However, “Among prisoners who possessed a firearm during the offense for which they were imprisoned, 7 percent of state and 10 percent of federal prisoners serving a sentence in 2016 bought or traded for the firearm from a gun shop or gun store,” the analysis stated. “About 1 percent (.08 percent) bought or traded for the firearm at a gun show.”
Few criminals get their guns through the means this proposal seeks to address. And that is exactly why, according even to gun controllers themselves, these laws have failed to work. From another recent America's 1st Freedom article:
As Lois Beckett noted in The Guardian in 2017, we now have the results from a number of states that experimented with “laws requiring criminal background checks on every single gun sale,” and those results have proven extremely disappointing to their advocates.
Research “conducted by some of America’s most well-respected gun violence researchers,” Beckett reported, “concluded that the new laws had little measurable effect”—a result that represented “a setback for a growing gun control movement that has centered its national strategy” on replicating the success it has had in a handful of state capitals. The states to which Beckett was referring were Colorado and Washington, but those two are by no means alone in their failure. A 10-year study of California’s background check regime, conducted by the openly anti-gun Violence Prevention Research Program and Johns Hopkins Bloomberg School of Public Health, found “no net difference between firearm-related homicide rates before and during the 10 years after policy implementation.” Per the University of California-Davis, the California investigation “compared observed annual firearm homicide and suicide rates in California over 10 years following enactment of comprehensive background check and misdemeanor violence prohibition policies in 1991 with expected rates based on data from 32 control states that did not have these policies and did not implement other major firearm policies during the same time.” The result? “No change in the rates of either cause of death from firearms through 2000.”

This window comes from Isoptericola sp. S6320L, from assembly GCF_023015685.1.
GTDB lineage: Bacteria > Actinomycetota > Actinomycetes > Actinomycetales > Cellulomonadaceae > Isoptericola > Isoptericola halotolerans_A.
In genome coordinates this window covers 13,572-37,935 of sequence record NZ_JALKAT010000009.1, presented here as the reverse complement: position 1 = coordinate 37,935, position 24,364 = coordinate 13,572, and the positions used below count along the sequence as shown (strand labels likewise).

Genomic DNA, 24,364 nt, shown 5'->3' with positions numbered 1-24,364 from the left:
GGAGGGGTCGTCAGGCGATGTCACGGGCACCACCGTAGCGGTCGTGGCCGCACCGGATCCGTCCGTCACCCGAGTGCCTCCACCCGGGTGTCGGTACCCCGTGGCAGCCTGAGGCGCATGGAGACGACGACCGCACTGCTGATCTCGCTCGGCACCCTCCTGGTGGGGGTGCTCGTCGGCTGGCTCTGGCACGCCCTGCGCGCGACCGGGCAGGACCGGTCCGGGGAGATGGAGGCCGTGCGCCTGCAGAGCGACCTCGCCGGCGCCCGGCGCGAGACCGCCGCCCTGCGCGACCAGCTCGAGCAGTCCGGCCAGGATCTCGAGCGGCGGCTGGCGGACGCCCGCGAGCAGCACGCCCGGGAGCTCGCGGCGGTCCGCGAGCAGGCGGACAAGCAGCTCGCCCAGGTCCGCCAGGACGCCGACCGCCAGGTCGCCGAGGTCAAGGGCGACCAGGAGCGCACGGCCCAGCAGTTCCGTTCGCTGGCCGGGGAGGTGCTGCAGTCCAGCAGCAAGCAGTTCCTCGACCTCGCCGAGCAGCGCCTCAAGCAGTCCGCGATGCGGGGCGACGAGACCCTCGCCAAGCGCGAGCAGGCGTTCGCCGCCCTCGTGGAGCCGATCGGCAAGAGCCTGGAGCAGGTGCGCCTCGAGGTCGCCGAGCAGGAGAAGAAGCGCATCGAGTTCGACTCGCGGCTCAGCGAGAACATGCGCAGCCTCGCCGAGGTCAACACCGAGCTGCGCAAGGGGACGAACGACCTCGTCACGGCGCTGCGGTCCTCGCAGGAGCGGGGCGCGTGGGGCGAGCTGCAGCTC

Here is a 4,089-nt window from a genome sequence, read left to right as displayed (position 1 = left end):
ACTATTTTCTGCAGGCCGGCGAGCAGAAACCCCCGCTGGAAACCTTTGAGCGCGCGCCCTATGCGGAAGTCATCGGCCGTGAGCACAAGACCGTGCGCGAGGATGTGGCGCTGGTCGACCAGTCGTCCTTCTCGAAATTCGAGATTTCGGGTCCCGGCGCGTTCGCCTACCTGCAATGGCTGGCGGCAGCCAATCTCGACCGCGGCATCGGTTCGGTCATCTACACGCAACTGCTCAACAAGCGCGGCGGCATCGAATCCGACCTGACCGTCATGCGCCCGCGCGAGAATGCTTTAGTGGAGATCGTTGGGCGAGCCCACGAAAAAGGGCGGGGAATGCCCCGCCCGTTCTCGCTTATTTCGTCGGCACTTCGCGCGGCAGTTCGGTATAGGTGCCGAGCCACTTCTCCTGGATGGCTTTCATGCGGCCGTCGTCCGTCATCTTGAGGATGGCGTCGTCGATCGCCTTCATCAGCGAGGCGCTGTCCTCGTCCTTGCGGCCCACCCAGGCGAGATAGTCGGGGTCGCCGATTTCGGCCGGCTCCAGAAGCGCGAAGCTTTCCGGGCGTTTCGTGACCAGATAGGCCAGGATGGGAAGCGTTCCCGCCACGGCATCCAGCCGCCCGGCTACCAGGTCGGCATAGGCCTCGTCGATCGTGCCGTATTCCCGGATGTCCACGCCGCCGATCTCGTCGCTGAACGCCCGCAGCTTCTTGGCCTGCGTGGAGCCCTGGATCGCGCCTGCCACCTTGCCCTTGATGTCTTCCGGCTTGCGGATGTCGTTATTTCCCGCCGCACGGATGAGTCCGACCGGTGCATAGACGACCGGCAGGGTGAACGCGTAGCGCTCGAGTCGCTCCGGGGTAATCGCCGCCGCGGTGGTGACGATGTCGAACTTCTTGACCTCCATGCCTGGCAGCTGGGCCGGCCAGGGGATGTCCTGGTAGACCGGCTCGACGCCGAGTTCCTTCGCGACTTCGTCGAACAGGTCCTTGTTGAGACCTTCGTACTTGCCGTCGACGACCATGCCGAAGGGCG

So we know that the measure that is now being proposed here in Ohio won't address the real source of most criminals' guns, and thus won't prevent the crimes they commit with them. So why is the Bloomberg crowd still chasing it?
Because their real goals have nothing to do with crime reduction, but rather are aimed at eliminating the ban on gun registration, empowering the government to track every firearm in circulation, and, when those efforts don't work, demanding more and more and more gun control laws until the end result is a destruction of the Second Amendment.
Chad D. Baus served as Buckeye Firearms Association Secretary from 2013-2019. He is co-founder of BFA-PAC, and served as its Vice Chairman for 15 years. He is the editor of BuckeyeFirearms.org, which received the Outdoor Writers of Ohio 2013 Supporting Member Award for Best Website, and is also an NRA-certified firearms instructor.